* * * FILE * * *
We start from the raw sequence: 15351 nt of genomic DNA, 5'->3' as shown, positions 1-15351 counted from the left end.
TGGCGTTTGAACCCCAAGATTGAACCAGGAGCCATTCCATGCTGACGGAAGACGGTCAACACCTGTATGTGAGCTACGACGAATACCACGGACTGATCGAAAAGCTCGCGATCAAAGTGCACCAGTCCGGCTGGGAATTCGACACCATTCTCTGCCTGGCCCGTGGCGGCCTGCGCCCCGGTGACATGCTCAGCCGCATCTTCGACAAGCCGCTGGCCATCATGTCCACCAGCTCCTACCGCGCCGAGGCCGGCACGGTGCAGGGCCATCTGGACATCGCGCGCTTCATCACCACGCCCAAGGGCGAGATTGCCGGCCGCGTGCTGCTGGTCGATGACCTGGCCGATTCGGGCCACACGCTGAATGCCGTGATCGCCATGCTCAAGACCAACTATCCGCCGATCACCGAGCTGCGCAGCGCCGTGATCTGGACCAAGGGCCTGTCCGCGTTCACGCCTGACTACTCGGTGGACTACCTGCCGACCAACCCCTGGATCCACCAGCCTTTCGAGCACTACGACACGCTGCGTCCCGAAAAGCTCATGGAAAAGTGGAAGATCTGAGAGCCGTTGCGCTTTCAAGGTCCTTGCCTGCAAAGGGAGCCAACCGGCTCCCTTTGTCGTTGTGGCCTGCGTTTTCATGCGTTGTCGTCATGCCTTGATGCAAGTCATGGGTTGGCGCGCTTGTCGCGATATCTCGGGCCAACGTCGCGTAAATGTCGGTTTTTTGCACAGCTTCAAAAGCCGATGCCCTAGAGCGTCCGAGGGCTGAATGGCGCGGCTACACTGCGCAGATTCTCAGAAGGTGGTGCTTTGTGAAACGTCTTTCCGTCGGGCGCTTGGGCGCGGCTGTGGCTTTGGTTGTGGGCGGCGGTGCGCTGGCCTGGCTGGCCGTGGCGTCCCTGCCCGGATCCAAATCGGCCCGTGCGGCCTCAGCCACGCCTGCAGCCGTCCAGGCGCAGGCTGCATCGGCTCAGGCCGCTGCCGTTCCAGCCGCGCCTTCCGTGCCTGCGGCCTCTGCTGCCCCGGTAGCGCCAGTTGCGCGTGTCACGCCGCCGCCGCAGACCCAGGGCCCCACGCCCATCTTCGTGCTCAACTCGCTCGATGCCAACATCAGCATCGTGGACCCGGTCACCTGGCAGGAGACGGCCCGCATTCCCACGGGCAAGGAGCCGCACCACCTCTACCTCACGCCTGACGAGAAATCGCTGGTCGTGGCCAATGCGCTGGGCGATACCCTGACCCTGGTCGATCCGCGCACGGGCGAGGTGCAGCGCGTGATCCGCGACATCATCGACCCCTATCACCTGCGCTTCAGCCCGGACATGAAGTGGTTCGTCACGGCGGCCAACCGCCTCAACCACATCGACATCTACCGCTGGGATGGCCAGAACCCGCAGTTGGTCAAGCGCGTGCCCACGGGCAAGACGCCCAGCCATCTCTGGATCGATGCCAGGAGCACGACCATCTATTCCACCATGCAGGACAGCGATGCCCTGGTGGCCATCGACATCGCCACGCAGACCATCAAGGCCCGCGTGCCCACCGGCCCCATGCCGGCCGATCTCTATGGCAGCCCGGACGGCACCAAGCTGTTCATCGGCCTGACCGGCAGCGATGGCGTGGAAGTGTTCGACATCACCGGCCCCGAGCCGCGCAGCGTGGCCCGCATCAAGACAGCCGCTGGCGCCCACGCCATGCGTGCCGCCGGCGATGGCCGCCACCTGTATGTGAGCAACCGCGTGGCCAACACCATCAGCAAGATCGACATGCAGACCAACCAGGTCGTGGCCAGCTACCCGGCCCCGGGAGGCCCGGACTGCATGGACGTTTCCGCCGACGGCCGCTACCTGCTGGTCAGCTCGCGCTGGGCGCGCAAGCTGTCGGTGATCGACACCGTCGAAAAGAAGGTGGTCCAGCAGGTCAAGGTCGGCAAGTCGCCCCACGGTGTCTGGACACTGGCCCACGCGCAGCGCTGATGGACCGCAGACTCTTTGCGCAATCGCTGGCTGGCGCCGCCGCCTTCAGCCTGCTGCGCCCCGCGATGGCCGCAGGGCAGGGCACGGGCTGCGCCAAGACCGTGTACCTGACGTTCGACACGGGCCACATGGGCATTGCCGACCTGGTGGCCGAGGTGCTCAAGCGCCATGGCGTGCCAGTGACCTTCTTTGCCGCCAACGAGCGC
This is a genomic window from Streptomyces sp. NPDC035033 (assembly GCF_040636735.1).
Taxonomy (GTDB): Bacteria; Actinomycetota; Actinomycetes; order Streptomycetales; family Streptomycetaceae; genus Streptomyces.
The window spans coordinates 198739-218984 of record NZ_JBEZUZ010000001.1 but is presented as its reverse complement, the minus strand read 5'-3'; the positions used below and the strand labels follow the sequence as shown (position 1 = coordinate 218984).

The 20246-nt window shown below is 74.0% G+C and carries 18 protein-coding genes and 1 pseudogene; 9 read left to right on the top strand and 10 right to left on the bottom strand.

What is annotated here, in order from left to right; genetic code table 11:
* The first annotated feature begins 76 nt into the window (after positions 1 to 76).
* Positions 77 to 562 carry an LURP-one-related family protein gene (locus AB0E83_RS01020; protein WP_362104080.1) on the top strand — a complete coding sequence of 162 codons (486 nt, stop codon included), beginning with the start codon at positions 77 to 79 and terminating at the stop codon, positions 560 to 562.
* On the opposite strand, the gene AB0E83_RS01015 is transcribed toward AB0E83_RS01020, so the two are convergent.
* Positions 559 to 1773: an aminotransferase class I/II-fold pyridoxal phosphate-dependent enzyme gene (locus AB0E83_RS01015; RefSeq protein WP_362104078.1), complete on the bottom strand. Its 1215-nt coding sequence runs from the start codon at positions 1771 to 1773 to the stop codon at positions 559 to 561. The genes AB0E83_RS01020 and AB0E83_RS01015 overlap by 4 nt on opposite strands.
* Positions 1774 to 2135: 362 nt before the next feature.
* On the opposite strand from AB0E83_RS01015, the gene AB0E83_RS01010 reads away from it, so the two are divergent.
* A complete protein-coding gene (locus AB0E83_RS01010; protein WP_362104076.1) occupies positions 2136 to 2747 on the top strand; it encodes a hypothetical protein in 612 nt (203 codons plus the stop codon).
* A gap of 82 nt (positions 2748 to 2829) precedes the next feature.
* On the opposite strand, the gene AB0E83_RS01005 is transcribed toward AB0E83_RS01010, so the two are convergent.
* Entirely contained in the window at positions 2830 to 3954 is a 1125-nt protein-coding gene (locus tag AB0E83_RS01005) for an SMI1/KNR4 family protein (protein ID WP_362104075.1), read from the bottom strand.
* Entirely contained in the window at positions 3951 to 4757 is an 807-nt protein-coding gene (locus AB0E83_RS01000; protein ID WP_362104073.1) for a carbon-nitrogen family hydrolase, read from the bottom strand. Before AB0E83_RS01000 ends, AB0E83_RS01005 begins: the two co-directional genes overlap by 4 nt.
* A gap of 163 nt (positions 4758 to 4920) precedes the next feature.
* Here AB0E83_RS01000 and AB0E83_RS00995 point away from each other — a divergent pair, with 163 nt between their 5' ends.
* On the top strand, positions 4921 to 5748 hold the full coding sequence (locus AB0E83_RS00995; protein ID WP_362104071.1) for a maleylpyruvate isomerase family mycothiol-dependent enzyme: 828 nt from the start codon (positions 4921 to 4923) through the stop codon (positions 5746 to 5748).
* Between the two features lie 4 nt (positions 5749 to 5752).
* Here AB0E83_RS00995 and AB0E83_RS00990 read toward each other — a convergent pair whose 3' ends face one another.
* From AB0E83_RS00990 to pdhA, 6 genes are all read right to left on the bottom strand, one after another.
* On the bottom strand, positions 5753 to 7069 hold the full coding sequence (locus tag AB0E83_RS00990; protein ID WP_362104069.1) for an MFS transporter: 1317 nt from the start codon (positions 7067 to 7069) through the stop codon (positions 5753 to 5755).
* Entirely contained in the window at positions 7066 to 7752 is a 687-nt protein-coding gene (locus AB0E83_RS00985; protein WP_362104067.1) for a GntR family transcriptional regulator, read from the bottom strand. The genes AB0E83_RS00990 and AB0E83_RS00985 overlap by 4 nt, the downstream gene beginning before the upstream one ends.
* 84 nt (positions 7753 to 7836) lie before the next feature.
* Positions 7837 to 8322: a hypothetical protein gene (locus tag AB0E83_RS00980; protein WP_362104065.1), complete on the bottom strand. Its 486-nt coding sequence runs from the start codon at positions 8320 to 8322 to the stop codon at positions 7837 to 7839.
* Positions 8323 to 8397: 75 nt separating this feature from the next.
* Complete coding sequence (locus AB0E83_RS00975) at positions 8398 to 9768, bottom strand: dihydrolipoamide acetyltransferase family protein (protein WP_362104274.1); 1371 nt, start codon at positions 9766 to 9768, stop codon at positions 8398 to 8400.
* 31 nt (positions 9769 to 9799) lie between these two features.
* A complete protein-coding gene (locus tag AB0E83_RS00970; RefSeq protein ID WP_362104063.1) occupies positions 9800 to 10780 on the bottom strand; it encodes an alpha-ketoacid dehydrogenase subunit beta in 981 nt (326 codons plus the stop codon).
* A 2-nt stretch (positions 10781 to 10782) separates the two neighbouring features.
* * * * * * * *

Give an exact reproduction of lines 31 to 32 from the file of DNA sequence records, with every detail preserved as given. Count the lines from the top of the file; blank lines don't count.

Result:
* 31 nt (positions 9769 to 9799) lie between these two features.
* A complete protein-coding gene (locus tag AB0E83_RS00970; RefSeq protein ID WP_362104063.1) occupies positions 9800 to 10780 on the bottom strand; it encodes an alpha-ketoacid dehydrogenase subunit beta in 981 nt (326 codons plus the stop codon).